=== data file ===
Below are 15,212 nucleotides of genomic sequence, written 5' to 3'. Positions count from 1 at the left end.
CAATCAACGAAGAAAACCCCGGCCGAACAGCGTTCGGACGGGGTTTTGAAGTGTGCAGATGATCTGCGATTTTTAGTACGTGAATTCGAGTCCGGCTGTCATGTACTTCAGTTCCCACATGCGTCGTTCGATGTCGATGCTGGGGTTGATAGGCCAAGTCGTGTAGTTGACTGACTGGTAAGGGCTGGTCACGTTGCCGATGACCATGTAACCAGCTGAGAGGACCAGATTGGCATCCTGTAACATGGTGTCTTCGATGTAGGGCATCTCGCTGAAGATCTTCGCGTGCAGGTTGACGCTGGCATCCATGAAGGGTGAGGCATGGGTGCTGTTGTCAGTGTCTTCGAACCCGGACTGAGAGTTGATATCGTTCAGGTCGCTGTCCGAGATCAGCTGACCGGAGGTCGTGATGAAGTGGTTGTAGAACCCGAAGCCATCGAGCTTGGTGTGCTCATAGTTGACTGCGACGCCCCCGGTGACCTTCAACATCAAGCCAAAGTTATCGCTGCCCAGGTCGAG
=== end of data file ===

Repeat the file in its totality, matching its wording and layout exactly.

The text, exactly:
Below are 15,212 nucleotides of genomic sequence, written 5' to 3'. Positions count from 1 at the left end.
CAATCAACGAAGAAAACCCCGGCCGAACAGCGTTCGGACGGGGTTTTGAAGTGTGCAGATGATCTGCGATTTTTAGTACGTGAATTCGAGTCCGGCTGTCATGTACTTCAGTTCCCACATGCGTCGTTCGATGTCGATGCTGGGGTTGATAGGCCAAGTCGTGTAGTTGACTGACTGGTAAGGGCTGGTCACGTTGCCGATGACCATGTAACCAGCTGAGAGGACCAGATTGGCATCCTGTAACATGGTGTCTTCGATGTAGGGCATCTCGCTGAAGATCTTCGCGTGCAGGTTGACGCTGGCATCCATGAAGGGTGAGGCATGGGTGCTGTTGTCAGTGTCTTCGAACCCGGACTGAGAGTTGATATCGTTCAGGTCGCTGTCCGAGATCAGCTGACCGGAGGTCGTGATGAAGTGGTTGTAGAACCCGAAGCCATCGAGCTTGGTGTGCTCATAGTTGACTGCGACGCCCCCGGTGACCTTCAACATCAAGCCAAAGTTATCGCTGCCCAGGTCGAG